The environment does not matter. It is not mentioned once in the economic statement, as though it is not happening or there is no environmental context to what we must do. The Green Party stance would be to invest in electric vehicles, in the retrofitting of buildings, in greenways not motorways, in our wastewater systems in order that we are not swimming in sewage, which is happening in Dublin at present, and to invest in forestry and in housing. We need strategy. The Minister needs to take a stance on the national planning framework. We need housing and we need it close to the centres of towns and cities. The Minister needs to come out with that type of stance in the spending review's priorities.

At the very end, the Minister mentions sectoral issues but there is no mention whatever in this review of any strategic sense as to where we are going, which are the big strategic issues. How can we separate economics from a vision of society and our country, which is what is in this document? The Minister has it in his head but should put it down on paper and into his speeches and should not allow the Department to narrow us down to mere economic robots, which does not give us any vision of where we are going as a country. We need fiscal responsibility but we need more than that, we need a vision of where this country is going to go.

I will begin by complimenting Deputy Maureen O'Sullivan. Her speech was the best this morning by a country mile.

An incredible number of opinions were expressed this morning as though opinion was fact. While I do not want to spend too much time on that, I will touch on some of them. The redistribution of wealth operates via taxation through the Government. During the worst periods of the recession, the State was collecting €11 billion in income tax while it was redistributing, through the social protection budget, €21 billion. There is not another jurisdiction that gave out almost twice as much as income tax to people who required redistribution.

We never hear anyone talking about that fact. People ignore it. The major readjustment between the recession and now has been in respect of income tax. Some €11 billion was collected at the lowest point in, I believe, 2011. The projected figure for 2017 is €20.5 billion. If people want to know why the working middle, the people who go to work every day and pay high taxes, should be given some benefit of a reduction - and the reductions have been modest - that is why. We have doubled the take in respect of income tax. The sector I represent is the financial services sector. Every day, I meet representatives from companies that we are trying to attract here to employ people. One of the first issues that is raised is the very high rate of tax. Deputy Danny Healy-Rae referred to how quickly-----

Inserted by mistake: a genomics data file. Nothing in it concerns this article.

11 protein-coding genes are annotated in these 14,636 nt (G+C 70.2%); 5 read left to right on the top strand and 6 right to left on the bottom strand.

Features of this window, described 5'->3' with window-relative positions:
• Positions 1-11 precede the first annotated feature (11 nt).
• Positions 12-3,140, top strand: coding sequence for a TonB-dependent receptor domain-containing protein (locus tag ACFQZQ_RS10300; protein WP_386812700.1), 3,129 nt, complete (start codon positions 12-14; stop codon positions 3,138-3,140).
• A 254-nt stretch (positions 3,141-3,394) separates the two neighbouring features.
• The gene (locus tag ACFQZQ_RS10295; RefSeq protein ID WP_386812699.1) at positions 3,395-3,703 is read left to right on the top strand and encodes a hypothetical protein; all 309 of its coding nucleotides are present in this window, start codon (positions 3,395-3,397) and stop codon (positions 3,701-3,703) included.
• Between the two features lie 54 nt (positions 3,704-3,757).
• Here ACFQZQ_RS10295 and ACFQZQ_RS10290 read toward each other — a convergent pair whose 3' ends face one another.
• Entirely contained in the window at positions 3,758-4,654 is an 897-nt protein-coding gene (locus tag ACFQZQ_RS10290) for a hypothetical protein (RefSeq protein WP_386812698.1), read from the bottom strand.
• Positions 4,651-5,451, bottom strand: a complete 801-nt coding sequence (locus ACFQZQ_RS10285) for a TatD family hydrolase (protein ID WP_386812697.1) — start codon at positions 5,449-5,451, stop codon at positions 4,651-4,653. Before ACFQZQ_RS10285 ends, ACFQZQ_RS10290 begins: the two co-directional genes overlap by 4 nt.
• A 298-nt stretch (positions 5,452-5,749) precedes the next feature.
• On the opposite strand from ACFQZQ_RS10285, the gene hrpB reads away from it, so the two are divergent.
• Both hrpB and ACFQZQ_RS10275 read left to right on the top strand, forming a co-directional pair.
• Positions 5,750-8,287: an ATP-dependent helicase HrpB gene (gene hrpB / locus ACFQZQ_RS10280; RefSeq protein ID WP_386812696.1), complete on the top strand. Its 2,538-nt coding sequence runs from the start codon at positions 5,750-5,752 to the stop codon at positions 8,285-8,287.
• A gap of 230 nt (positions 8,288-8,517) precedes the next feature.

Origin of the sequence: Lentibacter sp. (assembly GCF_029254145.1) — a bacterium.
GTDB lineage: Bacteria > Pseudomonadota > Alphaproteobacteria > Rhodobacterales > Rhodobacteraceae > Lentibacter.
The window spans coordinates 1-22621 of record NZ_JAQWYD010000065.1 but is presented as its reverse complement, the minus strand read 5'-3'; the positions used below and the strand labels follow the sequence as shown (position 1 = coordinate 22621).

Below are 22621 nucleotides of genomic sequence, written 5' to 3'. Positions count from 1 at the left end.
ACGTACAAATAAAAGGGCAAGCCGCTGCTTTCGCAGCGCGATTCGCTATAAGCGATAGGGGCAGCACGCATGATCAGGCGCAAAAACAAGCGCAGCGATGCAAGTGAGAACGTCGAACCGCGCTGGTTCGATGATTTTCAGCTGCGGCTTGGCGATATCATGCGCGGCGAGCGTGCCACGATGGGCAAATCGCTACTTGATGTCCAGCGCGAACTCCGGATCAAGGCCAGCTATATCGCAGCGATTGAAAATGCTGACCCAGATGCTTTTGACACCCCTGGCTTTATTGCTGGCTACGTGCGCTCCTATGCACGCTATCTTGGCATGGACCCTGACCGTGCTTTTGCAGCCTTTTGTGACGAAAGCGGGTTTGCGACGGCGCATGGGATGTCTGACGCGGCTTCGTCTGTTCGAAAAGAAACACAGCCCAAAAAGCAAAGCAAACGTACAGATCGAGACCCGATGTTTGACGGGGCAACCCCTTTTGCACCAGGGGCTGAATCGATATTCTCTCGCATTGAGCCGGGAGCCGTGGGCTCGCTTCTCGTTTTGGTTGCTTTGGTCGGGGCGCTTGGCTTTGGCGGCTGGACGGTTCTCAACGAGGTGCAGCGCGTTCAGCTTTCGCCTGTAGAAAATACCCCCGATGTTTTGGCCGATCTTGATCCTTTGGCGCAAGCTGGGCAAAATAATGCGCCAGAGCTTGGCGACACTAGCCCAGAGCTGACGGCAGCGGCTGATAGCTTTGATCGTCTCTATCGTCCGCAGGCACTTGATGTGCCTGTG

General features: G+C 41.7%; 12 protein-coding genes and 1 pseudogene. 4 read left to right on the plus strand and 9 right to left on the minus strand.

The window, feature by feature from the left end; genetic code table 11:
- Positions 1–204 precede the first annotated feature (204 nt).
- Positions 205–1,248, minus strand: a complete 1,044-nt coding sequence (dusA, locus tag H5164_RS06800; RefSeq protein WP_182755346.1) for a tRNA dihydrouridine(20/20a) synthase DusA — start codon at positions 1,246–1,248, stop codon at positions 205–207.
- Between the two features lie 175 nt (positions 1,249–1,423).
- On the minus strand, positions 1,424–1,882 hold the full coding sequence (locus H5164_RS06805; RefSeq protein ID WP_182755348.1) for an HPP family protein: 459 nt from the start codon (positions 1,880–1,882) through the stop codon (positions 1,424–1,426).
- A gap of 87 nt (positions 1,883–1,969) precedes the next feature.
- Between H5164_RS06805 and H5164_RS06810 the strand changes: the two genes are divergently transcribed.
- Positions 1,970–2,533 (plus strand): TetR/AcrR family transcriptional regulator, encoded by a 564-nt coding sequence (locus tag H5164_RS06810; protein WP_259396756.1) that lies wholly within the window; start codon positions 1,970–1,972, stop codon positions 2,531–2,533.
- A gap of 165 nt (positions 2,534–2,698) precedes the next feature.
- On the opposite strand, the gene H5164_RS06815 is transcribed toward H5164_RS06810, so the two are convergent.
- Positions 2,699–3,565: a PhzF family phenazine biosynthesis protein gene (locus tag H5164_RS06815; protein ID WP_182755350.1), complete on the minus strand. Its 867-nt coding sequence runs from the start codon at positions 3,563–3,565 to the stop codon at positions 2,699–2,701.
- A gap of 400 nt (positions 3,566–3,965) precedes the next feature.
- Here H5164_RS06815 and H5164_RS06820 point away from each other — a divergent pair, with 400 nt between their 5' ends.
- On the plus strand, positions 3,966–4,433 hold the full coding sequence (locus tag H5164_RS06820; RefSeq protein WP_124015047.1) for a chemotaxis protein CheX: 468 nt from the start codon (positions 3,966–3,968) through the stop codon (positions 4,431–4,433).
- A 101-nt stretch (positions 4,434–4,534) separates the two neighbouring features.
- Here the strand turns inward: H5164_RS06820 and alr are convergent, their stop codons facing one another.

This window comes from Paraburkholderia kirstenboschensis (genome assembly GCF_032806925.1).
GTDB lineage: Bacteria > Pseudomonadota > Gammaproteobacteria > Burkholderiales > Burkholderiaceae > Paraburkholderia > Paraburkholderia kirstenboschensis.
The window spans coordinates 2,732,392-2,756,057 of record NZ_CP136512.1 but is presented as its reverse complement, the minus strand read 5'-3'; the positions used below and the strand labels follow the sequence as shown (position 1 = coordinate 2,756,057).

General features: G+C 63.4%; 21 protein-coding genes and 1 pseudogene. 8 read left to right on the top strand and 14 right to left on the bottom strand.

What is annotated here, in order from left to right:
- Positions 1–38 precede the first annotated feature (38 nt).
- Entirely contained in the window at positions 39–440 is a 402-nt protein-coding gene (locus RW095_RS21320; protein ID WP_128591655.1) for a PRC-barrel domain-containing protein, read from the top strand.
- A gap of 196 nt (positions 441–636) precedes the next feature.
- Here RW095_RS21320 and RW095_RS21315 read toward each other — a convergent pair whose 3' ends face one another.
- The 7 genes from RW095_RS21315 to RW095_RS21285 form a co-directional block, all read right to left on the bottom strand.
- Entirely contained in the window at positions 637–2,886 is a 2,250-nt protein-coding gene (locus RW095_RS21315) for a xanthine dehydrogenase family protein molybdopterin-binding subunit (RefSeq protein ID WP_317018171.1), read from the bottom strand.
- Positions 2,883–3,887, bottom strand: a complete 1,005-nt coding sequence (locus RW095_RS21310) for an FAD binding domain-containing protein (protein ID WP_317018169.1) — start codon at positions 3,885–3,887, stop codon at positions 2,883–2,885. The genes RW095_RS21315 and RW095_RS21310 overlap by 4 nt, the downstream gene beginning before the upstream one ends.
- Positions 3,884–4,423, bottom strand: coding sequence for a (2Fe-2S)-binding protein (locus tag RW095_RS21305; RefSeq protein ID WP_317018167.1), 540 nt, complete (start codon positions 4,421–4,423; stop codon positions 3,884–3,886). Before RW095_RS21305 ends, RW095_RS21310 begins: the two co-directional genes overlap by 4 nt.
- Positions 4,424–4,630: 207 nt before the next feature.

We do not have high rates of tax. The Minister of State should stop misleading people.

-----one gets to the high rate of tax, the marginal rate of 52%, when ones earns €33,800. To put that in context, the average industrial wage is €36,000. This is one of the very few jurisdictions in which one is able to get to 52%, the higher rate of tax, before getting to the average industrial wage.

On the national debt, some of the things that were said earlier are incredible. The national debt is approximately €200 billion. When I entered this House a decade ago - at the same time as Deputy Calleary - it was between €44 billion and €47 billion. That was the debt. Some €30 billion was added because of what happened with the banks. The remainder relates to running the deficit that we are talking about in order to ensure that people would have social protection payments, old age pensions, children's allowance and unemployment benefits and allowances. The national debt has increased by approximately €140 billion - €14 billion a year for ten years - to ensure that people had those payments. That is what has happened and that is why it was done.

I want to touch on a matter to which Deputy Boyd Barrett referred, namely, gross profits. Nobody pays tax on gross profits. People pay tax on net profits. That was a dishonest thing to say regarding gross profits. Without those companies employing people, there would be hundreds of thousands fewer people in the workplace. These people are the reason we have got out of the recession. We have emerged from the downturn in which we found ourselves. It was not a Greek-style downturn, but there would be problems if we had gone down the route that some parties on the left suggested. Deputy Boyd Barrett spoke on local radio with me, going back to the period of the fiscal referendum, and said that defaulting was the way to do it and that it had worked out really well in other countries. Anybody who knows about a country that has defaulted knows that it has not worked out well.

I want to touch on what Deputy Pearse Doherty of Sinn Féin said. His party leader, Deputy Adams, sat in the seat that Deputy Pearse Doherty sat in earlier and stated that defaulting was the way forward. I want to make a point about Sinn Féin. Sinn Féin has never taken a risk in the politics of the Republic of Ireland because it has always determined that it would not go into government. One might criticise Fianna Fáil or Labour or ourselves, but at least we have stepped into government and done what we believe to be the right thing in order to get the country to the right space. It has taken a decade. I have spoken about it before - it is the lost decade. We are going to balance our budget in 2018. We are obliged to do so on foot of the fiscal rules. These are not the European rules that were created by somebody else, but the rules that we voted on in the 2012 fiscal compact referendum that was passed by the people of this country.